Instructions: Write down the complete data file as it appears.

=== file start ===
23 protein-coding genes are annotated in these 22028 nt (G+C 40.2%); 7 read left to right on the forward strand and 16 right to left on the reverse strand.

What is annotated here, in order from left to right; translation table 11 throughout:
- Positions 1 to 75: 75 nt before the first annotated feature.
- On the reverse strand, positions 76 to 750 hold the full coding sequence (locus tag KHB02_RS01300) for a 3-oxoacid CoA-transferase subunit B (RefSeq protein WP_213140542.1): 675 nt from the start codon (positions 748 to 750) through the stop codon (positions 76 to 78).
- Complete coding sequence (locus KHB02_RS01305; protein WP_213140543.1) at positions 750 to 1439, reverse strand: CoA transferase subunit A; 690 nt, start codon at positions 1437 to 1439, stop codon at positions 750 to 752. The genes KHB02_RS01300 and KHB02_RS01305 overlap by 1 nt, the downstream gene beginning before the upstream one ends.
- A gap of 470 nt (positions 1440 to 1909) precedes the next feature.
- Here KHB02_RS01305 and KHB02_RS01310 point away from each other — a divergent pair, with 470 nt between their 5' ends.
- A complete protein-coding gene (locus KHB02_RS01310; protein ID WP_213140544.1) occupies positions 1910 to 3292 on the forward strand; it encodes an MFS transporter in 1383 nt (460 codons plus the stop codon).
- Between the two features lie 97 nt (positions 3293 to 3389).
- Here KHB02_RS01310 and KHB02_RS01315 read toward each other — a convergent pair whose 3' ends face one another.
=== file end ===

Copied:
23 protein-coding genes are annotated in these 22028 nt (G+C 40.2%); 7 read left to right on the forward strand and 16 right to left on the reverse strand.

What is annotated here, in order from left to right; translation table 11 throughout:
- Positions 1 to 75: 75 nt before the first annotated feature.
- On the reverse strand, positions 76 to 750 hold the full coding sequence (locus tag KHB02_RS01300) for a 3-oxoacid CoA-transferase subunit B (RefSeq protein WP_213140542.1): 675 nt from the start codon (positions 748 to 750) through the stop codon (positions 76 to 78).
- Complete coding sequence (locus KHB02_RS01305; protein WP_213140543.1) at positions 750 to 1439, reverse strand: CoA transferase subunit A; 690 nt, start codon at positions 1437 to 1439, stop codon at positions 750 to 752. The genes KHB02_RS01300 and KHB02_RS01305 overlap by 1 nt, the downstream gene beginning before the upstream one ends.
- A gap of 470 nt (positions 1440 to 1909) precedes the next feature.
- Here KHB02_RS01305 and KHB02_RS01310 point away from each other — a divergent pair, with 470 nt between their 5' ends.
- A complete protein-coding gene (locus KHB02_RS01310; protein ID WP_213140544.1) occupies positions 1910 to 3292 on the forward strand; it encodes an MFS transporter in 1383 nt (460 codons plus the stop codon).
- Between the two features lie 97 nt (positions 3293 to 3389).
- Here KHB02_RS01310 and KHB02_RS01315 read toward each other — a convergent pair whose 3' ends face one another.